just about any veg will grow in a container... if the growing mix has the proper nutrients for the plant. the issue with corn is pollination, i did see a variety bred for containers, but it was a bit expensive for seed. make sure that your container has plenty of room for optimal root spread...'maters and peppers do best in 5 gallon or larger containers. inexpensive containers include commercial grow bags 2-3-5- gal. bags available from growers supply about 23 cents each, kids plastic pool a about 12-14 $ in my area.. planting in a bag of potting soil 2-3$, cutting 50gal. food grade barrels in half lengthwise 10-20$. 1 gal. self watering pot 6-8 $ each. if you do a container garden, to keep weeds and grass down, mulch a strip about 4 ft wide- woods chips or place on a concrete patio, or 4 ft wide mulch film. just something to smother grass and weeds. you can group the 'maters w/ 4 bags/pots 2 in back and 2 in front almost touching, and wire the cages together for more support. it helps in high winds/storms...and it's easier to mow- just aim the discharge shoot or bag away from the plants. the 4 ft width lets you reach in from both sides, or all sides if you decide to space the quads 4 ft apart.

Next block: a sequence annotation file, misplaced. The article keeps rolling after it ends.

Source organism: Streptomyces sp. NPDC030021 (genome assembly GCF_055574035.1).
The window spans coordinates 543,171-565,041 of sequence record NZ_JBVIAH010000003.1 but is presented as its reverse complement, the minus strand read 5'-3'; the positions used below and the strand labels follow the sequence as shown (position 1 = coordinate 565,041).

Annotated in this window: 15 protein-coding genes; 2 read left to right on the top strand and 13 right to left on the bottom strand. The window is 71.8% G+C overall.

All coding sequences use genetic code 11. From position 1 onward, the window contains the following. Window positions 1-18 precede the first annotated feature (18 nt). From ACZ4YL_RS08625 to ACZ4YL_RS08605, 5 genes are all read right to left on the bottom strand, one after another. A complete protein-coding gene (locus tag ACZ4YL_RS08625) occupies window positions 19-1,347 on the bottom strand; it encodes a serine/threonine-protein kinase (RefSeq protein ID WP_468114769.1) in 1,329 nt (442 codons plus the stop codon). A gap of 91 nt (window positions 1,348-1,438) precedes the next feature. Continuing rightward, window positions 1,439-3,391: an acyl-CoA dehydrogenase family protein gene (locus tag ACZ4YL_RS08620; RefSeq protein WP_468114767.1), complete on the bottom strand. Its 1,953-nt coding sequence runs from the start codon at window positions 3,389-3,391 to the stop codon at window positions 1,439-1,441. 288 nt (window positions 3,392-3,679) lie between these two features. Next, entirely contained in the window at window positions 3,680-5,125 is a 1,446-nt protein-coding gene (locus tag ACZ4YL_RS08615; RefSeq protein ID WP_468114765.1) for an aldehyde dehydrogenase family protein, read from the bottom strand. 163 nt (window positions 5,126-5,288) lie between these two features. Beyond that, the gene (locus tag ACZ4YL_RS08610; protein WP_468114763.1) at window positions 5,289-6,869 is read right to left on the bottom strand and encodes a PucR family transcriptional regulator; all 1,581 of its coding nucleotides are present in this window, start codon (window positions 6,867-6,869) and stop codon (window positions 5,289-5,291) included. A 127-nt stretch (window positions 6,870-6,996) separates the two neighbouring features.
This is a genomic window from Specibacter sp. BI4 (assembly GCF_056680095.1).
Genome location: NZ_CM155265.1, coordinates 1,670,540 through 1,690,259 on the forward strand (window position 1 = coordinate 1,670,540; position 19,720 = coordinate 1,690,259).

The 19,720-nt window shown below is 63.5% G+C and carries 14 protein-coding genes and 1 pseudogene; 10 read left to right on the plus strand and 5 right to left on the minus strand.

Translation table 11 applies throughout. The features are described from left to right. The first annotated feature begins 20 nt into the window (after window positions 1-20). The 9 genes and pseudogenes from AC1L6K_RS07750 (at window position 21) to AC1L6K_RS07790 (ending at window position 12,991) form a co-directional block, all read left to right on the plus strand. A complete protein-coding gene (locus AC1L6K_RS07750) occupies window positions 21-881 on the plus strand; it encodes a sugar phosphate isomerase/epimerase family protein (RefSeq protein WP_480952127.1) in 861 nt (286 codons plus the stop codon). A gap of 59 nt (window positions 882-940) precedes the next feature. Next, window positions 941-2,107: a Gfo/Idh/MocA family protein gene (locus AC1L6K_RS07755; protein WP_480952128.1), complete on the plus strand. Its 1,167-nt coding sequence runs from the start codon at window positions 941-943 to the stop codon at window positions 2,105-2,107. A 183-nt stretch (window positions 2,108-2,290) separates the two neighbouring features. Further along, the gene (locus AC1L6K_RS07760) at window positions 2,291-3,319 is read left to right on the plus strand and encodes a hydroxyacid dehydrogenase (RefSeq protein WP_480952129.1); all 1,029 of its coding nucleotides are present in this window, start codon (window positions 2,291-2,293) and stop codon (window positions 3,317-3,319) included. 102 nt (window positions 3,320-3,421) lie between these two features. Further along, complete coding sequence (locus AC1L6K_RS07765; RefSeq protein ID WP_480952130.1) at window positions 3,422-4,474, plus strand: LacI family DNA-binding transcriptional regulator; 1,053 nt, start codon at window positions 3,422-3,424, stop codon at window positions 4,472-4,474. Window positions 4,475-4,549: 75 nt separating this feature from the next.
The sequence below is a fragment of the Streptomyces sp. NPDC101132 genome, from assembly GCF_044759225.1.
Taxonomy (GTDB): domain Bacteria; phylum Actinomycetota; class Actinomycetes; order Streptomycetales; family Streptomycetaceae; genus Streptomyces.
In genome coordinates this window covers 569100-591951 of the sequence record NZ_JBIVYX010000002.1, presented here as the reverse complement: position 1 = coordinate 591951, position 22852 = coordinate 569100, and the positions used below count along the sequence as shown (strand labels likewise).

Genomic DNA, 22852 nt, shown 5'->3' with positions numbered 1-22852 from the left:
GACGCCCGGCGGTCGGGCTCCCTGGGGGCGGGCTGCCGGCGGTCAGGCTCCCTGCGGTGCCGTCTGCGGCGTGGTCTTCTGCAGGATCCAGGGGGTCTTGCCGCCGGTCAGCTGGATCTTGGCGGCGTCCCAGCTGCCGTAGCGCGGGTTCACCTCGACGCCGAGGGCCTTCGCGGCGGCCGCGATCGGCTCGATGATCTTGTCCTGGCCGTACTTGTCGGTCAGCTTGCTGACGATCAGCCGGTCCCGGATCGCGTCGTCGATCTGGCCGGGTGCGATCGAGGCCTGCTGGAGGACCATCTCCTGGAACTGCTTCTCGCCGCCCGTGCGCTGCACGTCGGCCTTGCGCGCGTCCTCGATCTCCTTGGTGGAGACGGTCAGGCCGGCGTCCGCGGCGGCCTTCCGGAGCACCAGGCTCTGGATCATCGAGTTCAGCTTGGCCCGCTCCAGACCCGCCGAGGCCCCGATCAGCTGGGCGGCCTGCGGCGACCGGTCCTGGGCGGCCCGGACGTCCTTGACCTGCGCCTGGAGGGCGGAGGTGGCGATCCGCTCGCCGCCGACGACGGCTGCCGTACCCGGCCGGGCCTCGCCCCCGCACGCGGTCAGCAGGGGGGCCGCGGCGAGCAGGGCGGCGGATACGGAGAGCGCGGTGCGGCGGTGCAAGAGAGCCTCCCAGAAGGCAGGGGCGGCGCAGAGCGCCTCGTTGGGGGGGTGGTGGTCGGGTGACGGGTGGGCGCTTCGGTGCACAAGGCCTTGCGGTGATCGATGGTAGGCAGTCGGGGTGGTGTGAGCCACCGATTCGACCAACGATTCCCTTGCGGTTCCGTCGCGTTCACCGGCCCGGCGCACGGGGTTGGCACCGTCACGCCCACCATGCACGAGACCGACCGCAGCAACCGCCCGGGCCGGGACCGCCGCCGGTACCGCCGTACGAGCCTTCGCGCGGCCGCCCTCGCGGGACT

• Lisa Gage Lisa Gage on Jan 17, 2016
    Because I am a renter and want to take with if I end up moving anywhere. I use smart pots. They have been the greatest now for 2 seasons! Even got some small ones for my starters in the greenhouse this year! Happy growing! Oh and the big square pallet box for potatoes works so good. Just wire it to keep critters out of it!

  • Theresa Shearer Theresa Shearer on Jan 17, 2016
    Thanks Lisa. I never thought of potatoes but great idea! On my 'to do' list.

  • Kathy Kathy on Jan 17, 2016
    Grow what you like to eat. Find out what grows well in your area.. If you are planting in large planters, make sure there is ample drainage. All dirt has weeds so make sure you pull the weeds when you see them. Good luck!

  • Victoria Howard Victoria Howard on Jan 17, 2016